Document Type


Date of Degree

Summer 2012

Degree Name

PhD (Doctor of Philosophy)

Degree In


First Advisor

Hoenicke-Moore, Michaela

Second Advisor

Gobat, Michel

First Committee Member

Valerio-Jimenez, Omar

Second Committee Member

Gordon, Colin

Third Committee Member

Fox, Claire F


This dissertation examines U.S. views of Mexico from the end of the U.S.-Mexico War in 1848, to the end of the first phase of the Mexican Revolution in May 1911. During this period numerous Americans saw Mexico as a laboratory to test their ability to transform a country seemingly in need of guidance. Americans, however, struggled to define the role of the United States: whether it was solely to be a model for other nations to follow, or whether Americans should be actively involved in this process. In the years after the U.S. Civil War, a diverse group of Americans, especially missionaries, investors, and working-class activists, saw Mexico as a nation in need of change and sought to affect its transformation through the means of informal imperialism. Yet they vigorously disagreed whether this transformation should occur in religious, political, economic or social terms. Despite these differences, they all believed that Mexico could be reshaped in the image of the United States. Their views thus provided a powerful counter-narrative to persistent U.S. images of the Mexican people as irredeemable because of allegedly inherent inferiorities based on race, religion or culture.

The dissertation also examines the role of Mexican actors in attracting, resisting and altering U.S. informal imperialism. These Mexican actors included government officials who petitioned for U.S. assistance during the French Intervention (1862-67) and the Porfiriato (1876-1911); dissident Catholic priests who requested aid for the fledgling Protestant movement in Mexico; and Mexican liberal exiles from the repressive Díaz regime, who sought U.S. support in bringing a democratic government to Mexico.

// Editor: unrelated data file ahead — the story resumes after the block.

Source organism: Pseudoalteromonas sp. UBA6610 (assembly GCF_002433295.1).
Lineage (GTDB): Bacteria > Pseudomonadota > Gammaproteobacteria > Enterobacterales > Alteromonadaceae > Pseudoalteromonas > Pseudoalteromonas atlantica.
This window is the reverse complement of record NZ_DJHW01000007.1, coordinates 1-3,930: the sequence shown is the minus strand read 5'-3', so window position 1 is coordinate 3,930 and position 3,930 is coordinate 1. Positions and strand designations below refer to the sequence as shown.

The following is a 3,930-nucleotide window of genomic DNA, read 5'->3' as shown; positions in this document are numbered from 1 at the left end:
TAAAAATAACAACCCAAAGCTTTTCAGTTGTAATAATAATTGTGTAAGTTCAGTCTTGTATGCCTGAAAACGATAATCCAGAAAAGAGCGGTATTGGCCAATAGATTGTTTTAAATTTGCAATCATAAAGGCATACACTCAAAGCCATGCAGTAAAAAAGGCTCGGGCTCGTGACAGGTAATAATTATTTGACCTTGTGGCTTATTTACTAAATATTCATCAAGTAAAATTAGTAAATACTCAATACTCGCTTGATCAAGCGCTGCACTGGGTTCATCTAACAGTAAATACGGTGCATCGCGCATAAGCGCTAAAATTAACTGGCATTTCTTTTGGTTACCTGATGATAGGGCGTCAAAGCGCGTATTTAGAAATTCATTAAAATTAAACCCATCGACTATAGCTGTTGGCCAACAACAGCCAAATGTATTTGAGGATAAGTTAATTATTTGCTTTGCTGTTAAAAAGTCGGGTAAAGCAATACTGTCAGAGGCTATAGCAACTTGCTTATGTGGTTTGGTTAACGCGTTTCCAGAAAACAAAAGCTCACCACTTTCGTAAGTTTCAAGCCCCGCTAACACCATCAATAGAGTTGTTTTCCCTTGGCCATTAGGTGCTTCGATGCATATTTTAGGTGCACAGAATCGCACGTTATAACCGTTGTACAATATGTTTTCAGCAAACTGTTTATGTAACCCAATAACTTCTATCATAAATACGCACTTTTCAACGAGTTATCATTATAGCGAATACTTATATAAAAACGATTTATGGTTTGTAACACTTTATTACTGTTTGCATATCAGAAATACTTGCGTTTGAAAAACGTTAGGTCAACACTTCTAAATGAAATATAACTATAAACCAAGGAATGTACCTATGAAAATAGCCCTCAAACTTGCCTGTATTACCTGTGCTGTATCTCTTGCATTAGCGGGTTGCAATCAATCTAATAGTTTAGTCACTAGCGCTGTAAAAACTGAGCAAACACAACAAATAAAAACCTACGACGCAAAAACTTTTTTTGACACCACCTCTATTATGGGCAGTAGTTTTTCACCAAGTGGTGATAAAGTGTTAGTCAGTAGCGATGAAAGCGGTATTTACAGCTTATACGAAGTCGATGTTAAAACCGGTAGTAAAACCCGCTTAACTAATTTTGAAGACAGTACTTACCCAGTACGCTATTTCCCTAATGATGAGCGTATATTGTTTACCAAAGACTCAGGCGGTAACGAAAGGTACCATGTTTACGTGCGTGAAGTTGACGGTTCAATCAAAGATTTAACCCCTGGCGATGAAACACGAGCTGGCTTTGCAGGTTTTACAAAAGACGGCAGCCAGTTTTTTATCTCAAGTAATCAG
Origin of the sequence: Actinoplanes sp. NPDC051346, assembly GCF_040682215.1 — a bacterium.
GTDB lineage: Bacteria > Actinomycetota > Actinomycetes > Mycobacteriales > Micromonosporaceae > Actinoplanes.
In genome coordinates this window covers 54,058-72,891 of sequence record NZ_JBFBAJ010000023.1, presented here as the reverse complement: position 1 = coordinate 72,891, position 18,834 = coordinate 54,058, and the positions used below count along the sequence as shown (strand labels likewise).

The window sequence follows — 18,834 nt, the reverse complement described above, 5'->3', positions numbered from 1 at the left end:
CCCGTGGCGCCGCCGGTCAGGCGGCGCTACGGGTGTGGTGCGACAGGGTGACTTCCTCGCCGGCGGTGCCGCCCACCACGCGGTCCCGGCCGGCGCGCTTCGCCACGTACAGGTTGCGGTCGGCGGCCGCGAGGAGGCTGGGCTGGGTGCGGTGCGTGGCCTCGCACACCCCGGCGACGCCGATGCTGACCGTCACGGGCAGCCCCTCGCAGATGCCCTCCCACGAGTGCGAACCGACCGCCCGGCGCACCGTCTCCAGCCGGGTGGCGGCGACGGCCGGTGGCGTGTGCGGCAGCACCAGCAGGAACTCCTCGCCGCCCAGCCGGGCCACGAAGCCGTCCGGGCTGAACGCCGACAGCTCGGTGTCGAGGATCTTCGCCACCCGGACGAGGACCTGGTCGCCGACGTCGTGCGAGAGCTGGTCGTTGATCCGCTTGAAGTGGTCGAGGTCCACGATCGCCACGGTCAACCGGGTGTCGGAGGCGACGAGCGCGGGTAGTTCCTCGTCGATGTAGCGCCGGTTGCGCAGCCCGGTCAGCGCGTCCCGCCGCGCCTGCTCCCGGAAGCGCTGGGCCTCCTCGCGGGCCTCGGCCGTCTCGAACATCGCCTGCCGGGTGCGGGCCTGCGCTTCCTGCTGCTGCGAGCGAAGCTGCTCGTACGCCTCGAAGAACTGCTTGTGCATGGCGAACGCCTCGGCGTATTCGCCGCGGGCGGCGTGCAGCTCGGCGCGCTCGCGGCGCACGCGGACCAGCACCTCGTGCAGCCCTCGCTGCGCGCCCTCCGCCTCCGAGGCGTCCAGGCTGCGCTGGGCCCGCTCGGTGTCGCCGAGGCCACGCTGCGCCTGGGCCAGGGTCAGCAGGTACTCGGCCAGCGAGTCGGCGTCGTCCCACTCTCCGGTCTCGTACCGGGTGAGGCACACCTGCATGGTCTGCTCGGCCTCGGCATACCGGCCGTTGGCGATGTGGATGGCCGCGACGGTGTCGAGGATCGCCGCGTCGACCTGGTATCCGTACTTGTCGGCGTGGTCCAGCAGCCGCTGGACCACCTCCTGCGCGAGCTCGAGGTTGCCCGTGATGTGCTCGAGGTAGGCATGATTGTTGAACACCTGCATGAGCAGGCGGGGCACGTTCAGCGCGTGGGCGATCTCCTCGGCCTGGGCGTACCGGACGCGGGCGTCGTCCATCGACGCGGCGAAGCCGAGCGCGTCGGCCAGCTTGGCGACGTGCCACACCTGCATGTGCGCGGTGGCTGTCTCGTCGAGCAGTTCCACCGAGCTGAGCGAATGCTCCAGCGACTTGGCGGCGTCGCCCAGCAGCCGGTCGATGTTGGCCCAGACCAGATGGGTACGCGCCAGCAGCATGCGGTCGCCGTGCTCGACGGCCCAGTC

More generally this dissertation challenges scholarly assessments of the United States as an isolationist nation during the mid-to-late nineteenth century, before the embrace of formal empire after the War of 1898. Though different groups of Americans would come to divergent conclusions about the foreign policy of the United States, a close analysis of U.S. efforts to reshape Mexico reveals an outward-looking and internationalist public that took seriously its self-image as a nation destined to transform the world.


Dictatorship, Investment, Leftist, Missionaries, Modernization, Porfirio Díaz


ix, 537 pages


Includes bibliographical references (pages 442-537).


Copyright 2012 Michael Allen Ridge Jr.

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